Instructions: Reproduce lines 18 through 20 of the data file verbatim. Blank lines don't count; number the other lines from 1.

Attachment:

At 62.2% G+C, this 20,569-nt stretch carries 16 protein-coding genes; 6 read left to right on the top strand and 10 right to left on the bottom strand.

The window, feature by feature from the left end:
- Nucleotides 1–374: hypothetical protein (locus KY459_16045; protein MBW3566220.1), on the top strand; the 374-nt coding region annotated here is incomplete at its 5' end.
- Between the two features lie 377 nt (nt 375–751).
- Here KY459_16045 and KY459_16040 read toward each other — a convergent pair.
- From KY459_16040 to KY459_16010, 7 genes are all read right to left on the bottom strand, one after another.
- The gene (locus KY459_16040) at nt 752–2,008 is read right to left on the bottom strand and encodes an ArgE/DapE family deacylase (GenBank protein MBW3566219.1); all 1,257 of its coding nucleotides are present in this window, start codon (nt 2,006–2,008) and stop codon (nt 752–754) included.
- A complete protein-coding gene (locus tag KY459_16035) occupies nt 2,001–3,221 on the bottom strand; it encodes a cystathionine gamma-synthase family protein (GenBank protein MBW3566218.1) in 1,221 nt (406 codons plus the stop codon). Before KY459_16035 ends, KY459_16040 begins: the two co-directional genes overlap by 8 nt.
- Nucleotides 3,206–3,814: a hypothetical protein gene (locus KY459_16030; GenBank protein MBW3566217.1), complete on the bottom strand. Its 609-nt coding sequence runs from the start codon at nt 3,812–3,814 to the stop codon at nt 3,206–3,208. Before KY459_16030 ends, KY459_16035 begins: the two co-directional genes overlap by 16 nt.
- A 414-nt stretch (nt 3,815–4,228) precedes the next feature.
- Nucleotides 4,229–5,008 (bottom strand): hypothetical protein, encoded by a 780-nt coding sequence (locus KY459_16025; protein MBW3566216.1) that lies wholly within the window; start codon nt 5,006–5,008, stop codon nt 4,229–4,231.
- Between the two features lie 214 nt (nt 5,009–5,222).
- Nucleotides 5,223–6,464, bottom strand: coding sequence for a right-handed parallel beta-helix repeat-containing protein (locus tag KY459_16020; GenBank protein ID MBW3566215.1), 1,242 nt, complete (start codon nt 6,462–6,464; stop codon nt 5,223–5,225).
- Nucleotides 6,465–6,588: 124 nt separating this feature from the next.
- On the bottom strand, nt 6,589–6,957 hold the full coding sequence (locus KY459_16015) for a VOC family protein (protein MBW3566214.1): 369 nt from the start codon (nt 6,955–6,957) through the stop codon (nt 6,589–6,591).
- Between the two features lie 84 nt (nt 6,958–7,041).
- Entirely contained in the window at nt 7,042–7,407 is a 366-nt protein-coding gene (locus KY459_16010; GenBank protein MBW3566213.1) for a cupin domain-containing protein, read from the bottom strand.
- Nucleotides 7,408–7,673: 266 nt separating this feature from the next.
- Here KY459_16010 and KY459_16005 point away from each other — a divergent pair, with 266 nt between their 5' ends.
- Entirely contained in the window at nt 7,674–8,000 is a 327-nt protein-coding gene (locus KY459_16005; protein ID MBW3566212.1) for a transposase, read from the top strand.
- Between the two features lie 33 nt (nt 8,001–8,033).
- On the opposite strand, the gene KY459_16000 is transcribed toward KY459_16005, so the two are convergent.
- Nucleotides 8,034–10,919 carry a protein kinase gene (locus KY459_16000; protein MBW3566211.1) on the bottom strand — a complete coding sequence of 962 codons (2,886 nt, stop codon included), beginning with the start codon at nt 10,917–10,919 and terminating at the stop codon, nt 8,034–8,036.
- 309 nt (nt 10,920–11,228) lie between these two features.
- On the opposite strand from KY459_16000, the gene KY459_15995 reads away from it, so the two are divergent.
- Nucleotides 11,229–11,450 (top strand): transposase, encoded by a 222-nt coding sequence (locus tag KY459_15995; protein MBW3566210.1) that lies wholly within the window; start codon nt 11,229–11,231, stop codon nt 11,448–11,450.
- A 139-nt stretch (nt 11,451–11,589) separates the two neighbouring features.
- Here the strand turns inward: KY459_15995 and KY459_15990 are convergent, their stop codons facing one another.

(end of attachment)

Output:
- Nucleotides 7,408–7,673: 266 nt separating this feature from the next.
- Here KY459_16010 and KY459_16005 point away from each other — a divergent pair, with 266 nt between their 5' ends.
- Entirely contained in the window at nt 7,674–8,000 is a 327-nt protein-coding gene (locus KY459_16005; protein ID MBW3566212.1) for a transposase, read from the top strand.